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Characterization of the Monoterpene Synthase Gene tps26, the Ortholog of a Gene Induced by Insect Herbivory in Maize

Lin, Changfa, Shen, Binzhang, Xu, Zhennan, Köllner, Tobias G., Degenhardt, Jörg, Dooner, Hugo K.
Plant physiology 2008 v.146 no.3 pp. 940-951
quantitative trait loci, plant damage, green fluorescent protein, alleles, parents, Diatraea grandiosella, seedlings, corn, Zea mays subsp. mays, herbivores, peptides, genetic techniques and protocols, duplicate genes, natural enemies, gene expression regulation, insects, roots, leaves, prediction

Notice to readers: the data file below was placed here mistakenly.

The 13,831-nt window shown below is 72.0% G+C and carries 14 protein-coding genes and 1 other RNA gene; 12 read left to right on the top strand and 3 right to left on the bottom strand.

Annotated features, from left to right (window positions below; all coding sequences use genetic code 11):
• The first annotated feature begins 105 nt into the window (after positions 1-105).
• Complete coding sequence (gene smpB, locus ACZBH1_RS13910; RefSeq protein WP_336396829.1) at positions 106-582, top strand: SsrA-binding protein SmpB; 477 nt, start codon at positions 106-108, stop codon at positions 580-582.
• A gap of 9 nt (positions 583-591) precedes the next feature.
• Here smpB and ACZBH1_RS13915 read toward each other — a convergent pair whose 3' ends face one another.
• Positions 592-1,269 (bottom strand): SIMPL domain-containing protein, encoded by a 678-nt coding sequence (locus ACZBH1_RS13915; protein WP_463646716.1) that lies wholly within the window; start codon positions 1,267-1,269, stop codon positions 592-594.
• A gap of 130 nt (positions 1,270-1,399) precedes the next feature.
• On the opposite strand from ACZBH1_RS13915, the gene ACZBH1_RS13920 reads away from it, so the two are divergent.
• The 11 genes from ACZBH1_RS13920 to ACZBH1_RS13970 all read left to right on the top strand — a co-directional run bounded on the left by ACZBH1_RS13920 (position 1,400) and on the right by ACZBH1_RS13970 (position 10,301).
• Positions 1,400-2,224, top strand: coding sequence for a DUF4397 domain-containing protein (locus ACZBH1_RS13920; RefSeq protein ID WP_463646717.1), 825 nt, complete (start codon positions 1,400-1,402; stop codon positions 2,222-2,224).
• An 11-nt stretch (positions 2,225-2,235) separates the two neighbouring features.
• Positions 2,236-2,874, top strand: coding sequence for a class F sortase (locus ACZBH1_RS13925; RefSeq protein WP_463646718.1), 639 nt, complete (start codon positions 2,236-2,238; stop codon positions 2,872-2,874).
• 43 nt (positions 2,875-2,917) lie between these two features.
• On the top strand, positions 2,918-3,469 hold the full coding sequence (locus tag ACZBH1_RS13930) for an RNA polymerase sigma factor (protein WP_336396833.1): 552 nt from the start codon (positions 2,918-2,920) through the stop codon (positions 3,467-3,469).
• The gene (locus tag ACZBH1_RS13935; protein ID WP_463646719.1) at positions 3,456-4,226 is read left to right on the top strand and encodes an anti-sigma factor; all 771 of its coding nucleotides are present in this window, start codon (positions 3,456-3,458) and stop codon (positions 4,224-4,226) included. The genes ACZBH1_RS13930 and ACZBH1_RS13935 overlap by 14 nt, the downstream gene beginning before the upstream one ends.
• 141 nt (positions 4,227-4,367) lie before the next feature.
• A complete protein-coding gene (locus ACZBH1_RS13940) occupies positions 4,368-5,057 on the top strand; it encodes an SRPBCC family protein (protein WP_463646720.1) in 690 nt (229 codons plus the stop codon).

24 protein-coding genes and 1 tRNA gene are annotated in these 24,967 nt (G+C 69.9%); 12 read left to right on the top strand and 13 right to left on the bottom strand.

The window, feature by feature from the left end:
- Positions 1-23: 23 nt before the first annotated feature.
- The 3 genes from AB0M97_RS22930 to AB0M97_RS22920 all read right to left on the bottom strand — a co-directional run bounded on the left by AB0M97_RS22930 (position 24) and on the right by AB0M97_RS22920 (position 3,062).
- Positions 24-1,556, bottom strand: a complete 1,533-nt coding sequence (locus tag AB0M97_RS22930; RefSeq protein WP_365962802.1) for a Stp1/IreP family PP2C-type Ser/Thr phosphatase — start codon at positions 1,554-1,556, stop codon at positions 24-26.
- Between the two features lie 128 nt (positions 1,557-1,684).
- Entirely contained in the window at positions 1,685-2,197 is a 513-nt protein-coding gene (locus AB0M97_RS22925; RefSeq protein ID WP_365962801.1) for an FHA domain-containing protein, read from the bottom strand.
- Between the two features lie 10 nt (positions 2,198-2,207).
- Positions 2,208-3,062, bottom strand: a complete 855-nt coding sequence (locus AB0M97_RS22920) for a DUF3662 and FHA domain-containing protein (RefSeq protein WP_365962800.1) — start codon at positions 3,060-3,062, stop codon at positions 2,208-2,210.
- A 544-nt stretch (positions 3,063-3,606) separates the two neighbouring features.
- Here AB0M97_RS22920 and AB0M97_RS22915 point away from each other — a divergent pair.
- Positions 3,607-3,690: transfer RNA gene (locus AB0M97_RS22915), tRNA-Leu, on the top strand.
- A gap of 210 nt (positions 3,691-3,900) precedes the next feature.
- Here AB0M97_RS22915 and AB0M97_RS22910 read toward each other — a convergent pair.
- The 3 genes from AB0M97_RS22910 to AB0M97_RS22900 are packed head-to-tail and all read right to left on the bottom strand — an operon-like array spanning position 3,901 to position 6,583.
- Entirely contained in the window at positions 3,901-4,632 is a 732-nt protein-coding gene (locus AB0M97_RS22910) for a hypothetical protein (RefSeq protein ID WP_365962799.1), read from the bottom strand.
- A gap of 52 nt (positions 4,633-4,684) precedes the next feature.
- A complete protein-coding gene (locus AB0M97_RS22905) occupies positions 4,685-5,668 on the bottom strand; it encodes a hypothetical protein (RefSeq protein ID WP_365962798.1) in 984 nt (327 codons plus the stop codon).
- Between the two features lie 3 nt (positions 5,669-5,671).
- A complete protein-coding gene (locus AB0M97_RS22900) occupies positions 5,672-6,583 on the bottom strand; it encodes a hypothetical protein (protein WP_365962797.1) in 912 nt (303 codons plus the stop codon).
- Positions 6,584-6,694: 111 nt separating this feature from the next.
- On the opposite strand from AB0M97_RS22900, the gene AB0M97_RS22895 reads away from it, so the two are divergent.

Plants damaged by insects can synthesize and release volatile chemicals that attract natural enemies of the herbivore. The maize (Zea mays subsp. mays) terpene synthase gene stc1 is part of that indirect defense response, being induced in seedling blades in response to herbivory by beet army worm. Many genes in maize are duplicated because of a past whole-genome duplication event, and several of these orthologs display different expression patterns. We report here the isolation and characterization of tps26 and confirm by homology and synteny criteria that it is the ortholog of stc1. Prior genetic analysis revealed that the stc1 function is not duplicated, raising the interesting question of how the two orthologs have become differentiated in their expression. tps26 encodes a 633-amino acid protein that is highly conserved with STC1. Like stc1, tps26 is induced by wounding, but in the roots and leaf sheath, instead of the blade, and not in response to beet army worm feeding. tps26 maps near a quantitative trait locus for Southwestern corn borer resistance, making it a plausible candidate gene for that quantitative trait locus. However, while possessing highly polymorphic tps26 alleles, the resistant and susceptible parents of the mapping population do not differ in levels of tps26 expression. Moreover, tps26 is not induced specifically by Southwestern corn borer feeding. Therefore, although they share a wounding response, the stc1 and tps26 maize orthologs differ in their tissue specificity and their induction by insect herbivores. The N termini of STC1 and TPS26 are predicted to encode plastid transit peptides; fusion proteins of green fluorescent protein to either N terminus localized to the plastid, confirming that prediction. The mature proteins, but not the respective complete proteins, were active and synthesized a blend of monoterpenes, indicating that they are monoterpene synthases. A gene closely related to stc1/tps26 is found in the sorghum (Sorghum spp.) genome at a location that is not orthologous with stc1. The possible origin of stc1-like genes is discussed.